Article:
WASHINGTON (Reuters) -U.S. consumer confidence raced in March to its highest level since the start of the COVID-19 pandemic, supporting views that economic growth will accelerate in the coming months, driven by more fiscal stimulus and an improving public health situation.
The survey from the Conference Board on Tuesday also showed consumers were fairly upbeat about the labor market, with a measure of household employment rebounding after declining in February. Restrictions on non-essential businesses are being rolled back as more Americans get vaccinated against COVID-19.
That, along with the White House’s massive $1.9 trillion pandemic relief package, has led economists to predict the economy will this year experience it best performance in nearly four decades. The survey showed more consumers intended to buy homes, cars and household appliances over the next six months.
“Consumers finally are fully on board with the pending expansion,” said Robert Frick, corporate economist with Navy Federal Credit Union in Vienna, Virginia. “What remains to be seen is how quickly services industries such as travel and leisure will open up, allowing venues for consumers to release their pent-up demand.”
The Conference Board’s consumer confidence index jumped 19.3 points to a reading of 109.7 this month, the highest level since the onset of the pandemic in March 2020. The increase was the largest since April 2003. Confidence remains well below its lofty reading of 132.6 in February 2020. Economists polled by Reuters had forecast the index would rise to 96.9.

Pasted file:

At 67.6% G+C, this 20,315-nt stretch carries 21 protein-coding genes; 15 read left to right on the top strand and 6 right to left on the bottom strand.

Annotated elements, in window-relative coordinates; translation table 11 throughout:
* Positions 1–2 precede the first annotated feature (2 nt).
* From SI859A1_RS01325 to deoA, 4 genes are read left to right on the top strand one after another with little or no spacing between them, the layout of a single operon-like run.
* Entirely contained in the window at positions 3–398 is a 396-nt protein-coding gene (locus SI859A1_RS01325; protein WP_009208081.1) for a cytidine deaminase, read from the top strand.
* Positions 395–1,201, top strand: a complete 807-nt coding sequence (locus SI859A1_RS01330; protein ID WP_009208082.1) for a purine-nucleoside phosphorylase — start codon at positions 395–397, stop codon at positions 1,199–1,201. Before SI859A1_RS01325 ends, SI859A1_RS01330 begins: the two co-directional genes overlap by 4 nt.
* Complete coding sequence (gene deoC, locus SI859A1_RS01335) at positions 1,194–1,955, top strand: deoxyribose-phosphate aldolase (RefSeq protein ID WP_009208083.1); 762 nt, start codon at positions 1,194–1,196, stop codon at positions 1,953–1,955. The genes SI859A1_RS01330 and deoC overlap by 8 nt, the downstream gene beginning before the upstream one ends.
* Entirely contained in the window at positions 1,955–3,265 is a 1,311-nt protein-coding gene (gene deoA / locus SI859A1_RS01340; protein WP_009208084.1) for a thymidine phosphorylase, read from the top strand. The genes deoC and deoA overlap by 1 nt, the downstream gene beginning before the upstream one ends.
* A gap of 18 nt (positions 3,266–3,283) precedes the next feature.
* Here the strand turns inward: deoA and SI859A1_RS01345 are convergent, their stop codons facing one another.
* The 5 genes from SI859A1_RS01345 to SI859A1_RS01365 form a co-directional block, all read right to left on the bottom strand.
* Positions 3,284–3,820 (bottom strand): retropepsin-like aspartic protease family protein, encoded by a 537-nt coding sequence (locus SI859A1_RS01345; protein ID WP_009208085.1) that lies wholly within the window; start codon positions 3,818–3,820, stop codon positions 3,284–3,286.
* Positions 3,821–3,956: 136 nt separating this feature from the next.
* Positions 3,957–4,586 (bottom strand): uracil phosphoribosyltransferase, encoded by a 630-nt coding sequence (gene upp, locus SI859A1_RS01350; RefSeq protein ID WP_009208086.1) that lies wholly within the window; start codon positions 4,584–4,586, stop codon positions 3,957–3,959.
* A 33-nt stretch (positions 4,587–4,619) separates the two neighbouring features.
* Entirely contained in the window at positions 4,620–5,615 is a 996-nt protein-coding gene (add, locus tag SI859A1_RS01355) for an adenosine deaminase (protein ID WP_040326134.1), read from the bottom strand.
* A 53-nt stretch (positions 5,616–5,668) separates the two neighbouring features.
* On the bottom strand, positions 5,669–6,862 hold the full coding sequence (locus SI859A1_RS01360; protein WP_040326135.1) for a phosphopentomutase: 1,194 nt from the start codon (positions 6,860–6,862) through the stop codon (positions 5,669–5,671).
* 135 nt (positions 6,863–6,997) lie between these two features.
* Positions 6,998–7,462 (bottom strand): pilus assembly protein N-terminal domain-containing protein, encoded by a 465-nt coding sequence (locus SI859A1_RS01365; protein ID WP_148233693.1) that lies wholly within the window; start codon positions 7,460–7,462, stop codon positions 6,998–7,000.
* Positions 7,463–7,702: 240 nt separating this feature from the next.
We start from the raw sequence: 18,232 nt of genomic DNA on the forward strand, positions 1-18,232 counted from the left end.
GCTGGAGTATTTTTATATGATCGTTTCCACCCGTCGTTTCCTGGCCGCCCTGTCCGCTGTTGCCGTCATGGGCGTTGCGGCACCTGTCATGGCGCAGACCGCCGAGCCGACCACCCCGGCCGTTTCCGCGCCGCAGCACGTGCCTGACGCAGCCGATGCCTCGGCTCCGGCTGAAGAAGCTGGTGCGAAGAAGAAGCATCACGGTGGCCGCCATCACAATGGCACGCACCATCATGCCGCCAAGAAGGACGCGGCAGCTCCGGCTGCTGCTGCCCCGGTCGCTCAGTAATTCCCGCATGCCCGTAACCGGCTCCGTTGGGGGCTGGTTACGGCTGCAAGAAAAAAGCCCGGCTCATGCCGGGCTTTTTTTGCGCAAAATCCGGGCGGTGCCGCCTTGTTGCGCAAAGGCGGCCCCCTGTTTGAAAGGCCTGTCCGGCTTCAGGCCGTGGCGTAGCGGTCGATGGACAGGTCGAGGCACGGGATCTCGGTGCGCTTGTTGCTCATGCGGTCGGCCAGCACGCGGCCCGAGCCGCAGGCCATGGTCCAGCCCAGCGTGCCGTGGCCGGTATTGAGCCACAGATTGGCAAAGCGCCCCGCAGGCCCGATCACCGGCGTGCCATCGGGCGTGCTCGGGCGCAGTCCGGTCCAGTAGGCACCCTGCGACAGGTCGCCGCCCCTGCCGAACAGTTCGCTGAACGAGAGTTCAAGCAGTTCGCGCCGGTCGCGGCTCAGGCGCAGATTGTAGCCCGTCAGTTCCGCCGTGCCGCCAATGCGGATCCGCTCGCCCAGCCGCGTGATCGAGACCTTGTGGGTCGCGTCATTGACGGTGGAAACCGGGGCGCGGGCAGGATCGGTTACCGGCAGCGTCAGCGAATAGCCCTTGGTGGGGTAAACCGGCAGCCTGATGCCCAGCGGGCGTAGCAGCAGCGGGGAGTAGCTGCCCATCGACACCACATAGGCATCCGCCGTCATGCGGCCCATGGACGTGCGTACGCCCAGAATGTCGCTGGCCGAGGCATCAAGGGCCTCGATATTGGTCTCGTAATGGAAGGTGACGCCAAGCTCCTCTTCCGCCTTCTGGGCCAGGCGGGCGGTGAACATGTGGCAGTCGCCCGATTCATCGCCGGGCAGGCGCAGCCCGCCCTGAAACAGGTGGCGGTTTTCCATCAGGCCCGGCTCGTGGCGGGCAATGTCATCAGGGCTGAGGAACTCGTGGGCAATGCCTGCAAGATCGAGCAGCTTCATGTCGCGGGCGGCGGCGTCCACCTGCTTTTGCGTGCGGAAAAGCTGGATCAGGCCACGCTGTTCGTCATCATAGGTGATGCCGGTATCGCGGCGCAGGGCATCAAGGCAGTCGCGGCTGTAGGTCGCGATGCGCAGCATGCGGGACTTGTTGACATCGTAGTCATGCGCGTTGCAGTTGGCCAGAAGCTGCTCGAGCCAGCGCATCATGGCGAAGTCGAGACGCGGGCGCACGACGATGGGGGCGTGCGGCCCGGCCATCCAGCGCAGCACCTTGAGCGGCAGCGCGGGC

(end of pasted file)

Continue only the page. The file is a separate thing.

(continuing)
The survey’s present situation measure, based on consumers’ assessment of current business and labor market conditions, soared to a reading of 110.0 from 89.6 last month. The expectations index, based on consumers’ short-term outlook for income, business and labor market conditions increased to 109.6 from a reading of 90.9 in February.
Stocks on Wall Street were trading lower. The dollar rose against a basket of currencies. U.S. Treasury prices were largely lower.
The survey’s so-called labor market differential, derived from data on respondents’ views on whether jobs are plentiful or hard to get, rebounded to a reading of 7.8 this month from -0.8 in February. That measure closely correlates to the unemployment rate in the Labor Department’s employment report.
That fits in with expectations for a sharp acceleration in job growth this month. According to a Reuters survey of economists, nonfarm payrolls likely increased by 639,000 jobs in March after rising by 379,000 in February. The government is due to publish its closely-watched employment report for March on Friday.
The share of consumers expecting an increase in income over the next six months rose to 15.5% from 14.8% last month. The proportion anticipating a drop increased to 13.3% from 12.9% in February. More consumers expected to purchase homes, motor vehicles and major household appliances compared to February.
Consumers’ inflation expectations over the next 12 months increased to 6.7% from 6.5% in February.
“Consumers’ renewed optimism boosted their purchasing intentions for homes, autos and several big-ticket items,” said Lynn Franco, senior director of economic indicators at the Conference Board. “However, concerns of inflation in the short-term rose, most likely due to rising prices at the pump, and may temper spending intentions in the months ahead.”
The rise in house-buying intentions suggests demand for homes could remain strong and continue to drive up prices as supply remains tight. The housing market is being powered by demand for more spacious accommodations for home offices and schooling. It remains strong despite a rise in mortgage rates this year.
A separate report on Tuesday showed the S&P CoreLogic Case-Shiller 20-metro-area house price index soared 11.1% in January from a year ago, the fastest in 15 years, after increasing 10.2% in December.
“A wave of eager buyers is being forced to act swiftly and face heightened competition for the few homes available,” said Matthew Speakman, an economist at Zillow. “The combined dynamic is pushing prices upward at their strongest pace in years, and it doesn’t appear that there is an end in sight.”
Reporting by Lucia MutikaniEditing by Chizu Nomiyama and Paul Simao
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